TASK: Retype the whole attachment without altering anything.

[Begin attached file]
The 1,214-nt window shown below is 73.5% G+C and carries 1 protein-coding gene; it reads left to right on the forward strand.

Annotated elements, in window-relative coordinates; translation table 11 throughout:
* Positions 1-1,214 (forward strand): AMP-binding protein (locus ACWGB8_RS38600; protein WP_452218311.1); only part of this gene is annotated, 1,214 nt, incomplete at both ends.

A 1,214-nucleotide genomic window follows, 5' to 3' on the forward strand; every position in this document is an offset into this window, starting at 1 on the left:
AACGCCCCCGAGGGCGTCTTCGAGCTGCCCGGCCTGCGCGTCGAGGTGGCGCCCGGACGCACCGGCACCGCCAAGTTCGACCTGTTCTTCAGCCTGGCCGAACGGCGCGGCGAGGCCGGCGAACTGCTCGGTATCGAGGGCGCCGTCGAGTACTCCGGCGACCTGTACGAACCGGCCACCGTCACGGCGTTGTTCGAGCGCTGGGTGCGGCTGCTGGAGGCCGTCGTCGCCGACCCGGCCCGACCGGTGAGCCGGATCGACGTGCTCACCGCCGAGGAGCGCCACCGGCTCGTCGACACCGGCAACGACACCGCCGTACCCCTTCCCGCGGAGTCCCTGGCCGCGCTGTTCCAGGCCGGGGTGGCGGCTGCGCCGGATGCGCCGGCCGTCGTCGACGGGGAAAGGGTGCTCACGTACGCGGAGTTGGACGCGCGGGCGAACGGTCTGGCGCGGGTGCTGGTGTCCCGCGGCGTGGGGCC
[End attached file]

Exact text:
The 1,214-nt window shown below is 73.5% G+C and carries 1 protein-coding gene; it reads left to right on the forward strand.

Annotated elements, in window-relative coordinates; translation table 11 throughout:
* Positions 1-1,214 (forward strand): AMP-binding protein (locus ACWGB8_RS38600; protein WP_452218311.1); only part of this gene is annotated, 1,214 nt, incomplete at both ends.

A 1,214-nucleotide genomic window follows, 5' to 3' on the forward strand; every position in this document is an offset into this window, starting at 1 on the left:
AACGCCCCCGAGGGCGTCTTCGAGCTGCCCGGCCTGCGCGTCGAGGTGGCGCCCGGACGCACCGGCACCGCCAAGTTCGACCTGTTCTTCAGCCTGGCCGAACGGCGCGGCGAGGCCGGCGAACTGCTCGGTATCGAGGGCGCCGTCGAGTACTCCGGCGACCTGTACGAACCGGCCACCGTCACGGCGTTGTTCGAGCGCTGGGTGCGGCTGCTGGAGGCCGTCGTCGCCGACCCGGCCCGACCGGTGAGCCGGATCGACGTGCTCACCGCCGAGGAGCGCCACCGGCTCGTCGACACCGGCAACGACACCGCCGTACCCCTTCCCGCGGAGTCCCTGGCCGCGCTGTTCCAGGCCGGGGTGGCGGCTGCGCCGGATGCGCCGGCCGTCGTCGACGGGGAAAGGGTGCTCACGTACGCGGAGTTGGACGCGCGGGCGAACGGTCTGGCGCGGGTGCTGGTGTCCCGCGGCGTGGGGCC